Here are the highlights of her presentation, as they relate to UCSC sustainability work.
She began by explaining: "I’m here today to talk to you about what we at the University of California have done, are doing, and what we can do in the future, to advance the cause of protecting the planet in a way that ensures a robust future for generations to come. [...]
"A dozen or so years ago, UC students wanted to make a big change. They were energized with a sense of purpose and public service. The 2001 California energy crisis, and its fallout, loomed large in the media. Decisions about the Arctic National Wildlife Refuge and the Kyoto Protocol were playing major parts in the national conversation on climate change and the environment.
"UC students looked at the world around them. They decided that now was time to heed that old mantra—'think global, act local.' First came the campaign known as “UC Go Solar”. It was time, the students demanded, for UC 'to practice what it teaches.' Student governments on every UC campus passed resolutions. They called on the Board of Regents to establish a clean energy and green building policy. In 2003, the regents—unanimously—did just that.
"Next, at seven UC campuses, the students charged themselves extra fees to fund sustainability efforts. Some of those campuses used that funding to establish competitive grants for sustainability programs. Others used the money for different efforts. Solar photovoltaic installations at UC Riverside. A Carbon Fund at UC Santa Cruz."
Later, she mentioned the Provost's Sustainability Program, which was created by the Sustainability Office a few years ago.
"At UC Santa Cruz, the Provost sponsors sustainability interns. They research everything from food, to landscaping, to purchasing, all to help the campus achieve its own sustainability goals."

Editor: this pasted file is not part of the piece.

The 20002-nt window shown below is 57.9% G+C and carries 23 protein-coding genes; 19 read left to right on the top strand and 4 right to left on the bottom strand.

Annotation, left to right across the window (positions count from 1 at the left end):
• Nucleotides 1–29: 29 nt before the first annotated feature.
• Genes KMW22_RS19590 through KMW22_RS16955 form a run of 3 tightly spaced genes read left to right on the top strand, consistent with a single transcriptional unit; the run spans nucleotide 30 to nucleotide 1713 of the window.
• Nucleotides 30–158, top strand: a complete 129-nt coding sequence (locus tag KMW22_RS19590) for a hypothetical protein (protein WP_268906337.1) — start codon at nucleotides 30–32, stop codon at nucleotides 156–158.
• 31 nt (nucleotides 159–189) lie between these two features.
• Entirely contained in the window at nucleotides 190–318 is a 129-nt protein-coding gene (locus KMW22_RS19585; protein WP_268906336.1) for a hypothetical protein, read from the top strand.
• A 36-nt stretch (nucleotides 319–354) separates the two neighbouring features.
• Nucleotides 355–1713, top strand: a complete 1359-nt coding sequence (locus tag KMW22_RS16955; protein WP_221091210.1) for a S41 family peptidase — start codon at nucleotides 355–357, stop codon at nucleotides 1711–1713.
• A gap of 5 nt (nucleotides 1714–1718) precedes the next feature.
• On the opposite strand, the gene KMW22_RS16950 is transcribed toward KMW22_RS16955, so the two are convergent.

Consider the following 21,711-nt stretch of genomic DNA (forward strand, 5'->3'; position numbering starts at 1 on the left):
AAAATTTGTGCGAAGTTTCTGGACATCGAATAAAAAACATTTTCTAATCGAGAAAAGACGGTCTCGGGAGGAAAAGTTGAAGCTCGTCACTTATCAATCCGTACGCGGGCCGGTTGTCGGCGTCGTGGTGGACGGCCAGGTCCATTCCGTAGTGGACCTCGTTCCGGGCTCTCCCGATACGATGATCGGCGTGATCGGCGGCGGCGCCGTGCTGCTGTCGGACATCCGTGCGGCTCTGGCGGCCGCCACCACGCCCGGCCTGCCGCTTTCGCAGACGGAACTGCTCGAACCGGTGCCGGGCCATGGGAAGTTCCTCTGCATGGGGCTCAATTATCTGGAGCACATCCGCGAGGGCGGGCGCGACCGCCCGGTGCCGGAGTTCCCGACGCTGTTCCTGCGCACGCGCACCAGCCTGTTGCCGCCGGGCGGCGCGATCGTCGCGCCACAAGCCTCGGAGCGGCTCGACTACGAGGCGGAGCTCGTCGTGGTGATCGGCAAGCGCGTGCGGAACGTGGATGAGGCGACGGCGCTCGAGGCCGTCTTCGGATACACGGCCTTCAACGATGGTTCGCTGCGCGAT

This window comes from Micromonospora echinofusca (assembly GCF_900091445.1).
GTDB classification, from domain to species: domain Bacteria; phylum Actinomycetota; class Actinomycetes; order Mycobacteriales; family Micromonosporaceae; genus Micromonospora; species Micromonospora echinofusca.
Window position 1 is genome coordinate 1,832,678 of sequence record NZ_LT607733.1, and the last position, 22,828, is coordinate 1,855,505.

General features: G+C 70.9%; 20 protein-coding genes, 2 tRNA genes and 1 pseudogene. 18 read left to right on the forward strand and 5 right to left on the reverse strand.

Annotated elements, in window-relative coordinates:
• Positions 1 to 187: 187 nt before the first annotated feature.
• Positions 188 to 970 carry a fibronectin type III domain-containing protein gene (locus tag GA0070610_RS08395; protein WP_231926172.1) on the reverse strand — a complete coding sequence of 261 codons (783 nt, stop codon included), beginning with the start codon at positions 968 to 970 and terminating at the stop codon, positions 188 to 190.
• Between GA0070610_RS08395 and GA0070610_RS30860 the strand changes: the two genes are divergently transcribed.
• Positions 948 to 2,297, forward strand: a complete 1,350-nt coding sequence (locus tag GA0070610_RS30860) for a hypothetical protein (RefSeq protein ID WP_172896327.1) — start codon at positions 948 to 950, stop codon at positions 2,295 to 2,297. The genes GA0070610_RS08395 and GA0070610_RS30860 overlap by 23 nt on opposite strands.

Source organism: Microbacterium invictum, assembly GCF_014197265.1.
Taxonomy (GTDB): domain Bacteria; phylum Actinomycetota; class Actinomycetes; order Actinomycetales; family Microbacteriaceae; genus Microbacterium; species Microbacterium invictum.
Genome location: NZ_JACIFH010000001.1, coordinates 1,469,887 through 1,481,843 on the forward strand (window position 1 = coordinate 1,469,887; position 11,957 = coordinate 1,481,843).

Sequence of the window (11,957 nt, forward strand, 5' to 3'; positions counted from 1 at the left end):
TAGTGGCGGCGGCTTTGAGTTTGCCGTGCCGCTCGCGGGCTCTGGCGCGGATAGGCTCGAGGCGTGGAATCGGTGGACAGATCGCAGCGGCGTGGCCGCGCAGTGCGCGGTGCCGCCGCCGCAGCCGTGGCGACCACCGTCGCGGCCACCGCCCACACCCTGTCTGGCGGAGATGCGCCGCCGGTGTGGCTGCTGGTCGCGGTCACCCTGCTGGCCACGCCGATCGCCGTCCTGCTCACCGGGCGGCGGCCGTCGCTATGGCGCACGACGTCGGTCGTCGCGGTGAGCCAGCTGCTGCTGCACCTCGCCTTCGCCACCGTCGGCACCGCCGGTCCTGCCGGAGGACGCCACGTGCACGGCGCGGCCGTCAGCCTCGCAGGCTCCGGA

She also spoke about LEED buildings and real food goals. UCSC is at 28% real food, with a new goal of
40% real food by 2020!
UCSC Chancellor Blumenthal with CUIP intern for Dining Alexandra Villegas after signing the UCSC Real Food Campus Commitment in 2012.
"UC has 143 LEED building certifications. Twenty-three of them were awarded in 2013. Our medical centers save millions of dollars a year through waste reduction and energy efficiency. Zero emissions buses drive across our campuses. Five campuses and two medical centers have already surpassed the 2020 goal of procuring at least 20% of their food sustainably."
She ended her speech with the following note about the future of sustainability at the UC.
"In my experience, these sorts of movements are built from the bottom up. That’s how UC students built this movement at the beginning. In the end, however, state and university leaders, together, have to take the baton and run the final lap.
"So let me say loud and clear that the University of California is at the track, warmed up and ready to run.
"Fiat Lux, or 'Let There be Light,' is the motto of the University of California. It offers a suitable grace note for ending speeches like this one. To you, today, however, let me amend it to this:
"Fiat Viridis, Or, 'Let There be Green.'"
To learn more about the sustainability initiatives President Napalitano has announced in recent months, please click here.